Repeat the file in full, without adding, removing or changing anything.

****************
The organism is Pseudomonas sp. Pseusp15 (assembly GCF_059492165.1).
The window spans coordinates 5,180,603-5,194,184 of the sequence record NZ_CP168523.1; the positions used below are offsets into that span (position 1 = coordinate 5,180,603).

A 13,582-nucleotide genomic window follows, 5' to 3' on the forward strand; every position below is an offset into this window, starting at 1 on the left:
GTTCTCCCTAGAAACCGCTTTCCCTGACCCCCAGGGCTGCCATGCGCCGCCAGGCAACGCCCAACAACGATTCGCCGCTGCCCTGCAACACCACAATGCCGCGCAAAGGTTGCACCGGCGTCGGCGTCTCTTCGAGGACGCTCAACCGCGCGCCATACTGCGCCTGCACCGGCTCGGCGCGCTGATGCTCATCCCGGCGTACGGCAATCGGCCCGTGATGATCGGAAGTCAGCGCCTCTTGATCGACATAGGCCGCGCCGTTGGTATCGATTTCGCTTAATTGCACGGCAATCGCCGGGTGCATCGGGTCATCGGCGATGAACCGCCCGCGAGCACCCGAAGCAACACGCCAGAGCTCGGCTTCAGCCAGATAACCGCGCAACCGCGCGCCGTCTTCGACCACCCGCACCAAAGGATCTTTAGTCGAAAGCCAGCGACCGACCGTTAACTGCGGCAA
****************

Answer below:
The organism is Pseudomonas sp. Pseusp15 (assembly GCF_059492165.1).
The window spans coordinates 5,180,603-5,194,184 of the sequence record NZ_CP168523.1; the positions used below are offsets into that span (position 1 = coordinate 5,180,603).

A 13,582-nucleotide genomic window follows, 5' to 3' on the forward strand; every position below is an offset into this window, starting at 1 on the left:
GTTCTCCCTAGAAACCGCTTTCCCTGACCCCCAGGGCTGCCATGCGCCGCCAGGCAACGCCCAACAACGATTCGCCGCTGCCCTGCAACACCACAATGCCGCGCAAAGGTTGCACCGGCGTCGGCGTCTCTTCGAGGACGCTCAACCGCGCGCCATACTGCGCCTGCACCGGCTCGGCGCGCTGATGCTCATCCCGGCGTACGGCAATCGGCCCGTGATGATCGGAAGTCAGCGCCTCTTGATCGACATAGGCCGCGCCGTTGGTATCGATTTCGCTTAATTGCACGGCAATCGCCGGGTGCATCGGGTCATCGGCGATGAACCGCCCGCGAGCACCCGAAGCAACACGCCAGAGCTCGGCTTCAGCCAGATAACCGCGCAACCGCGCGCCGTCTTCGACCACCCGCACCAAAGGATCTTTAGTCGAAAGCCAGCGACCGACCGTTAACTGCGGCAA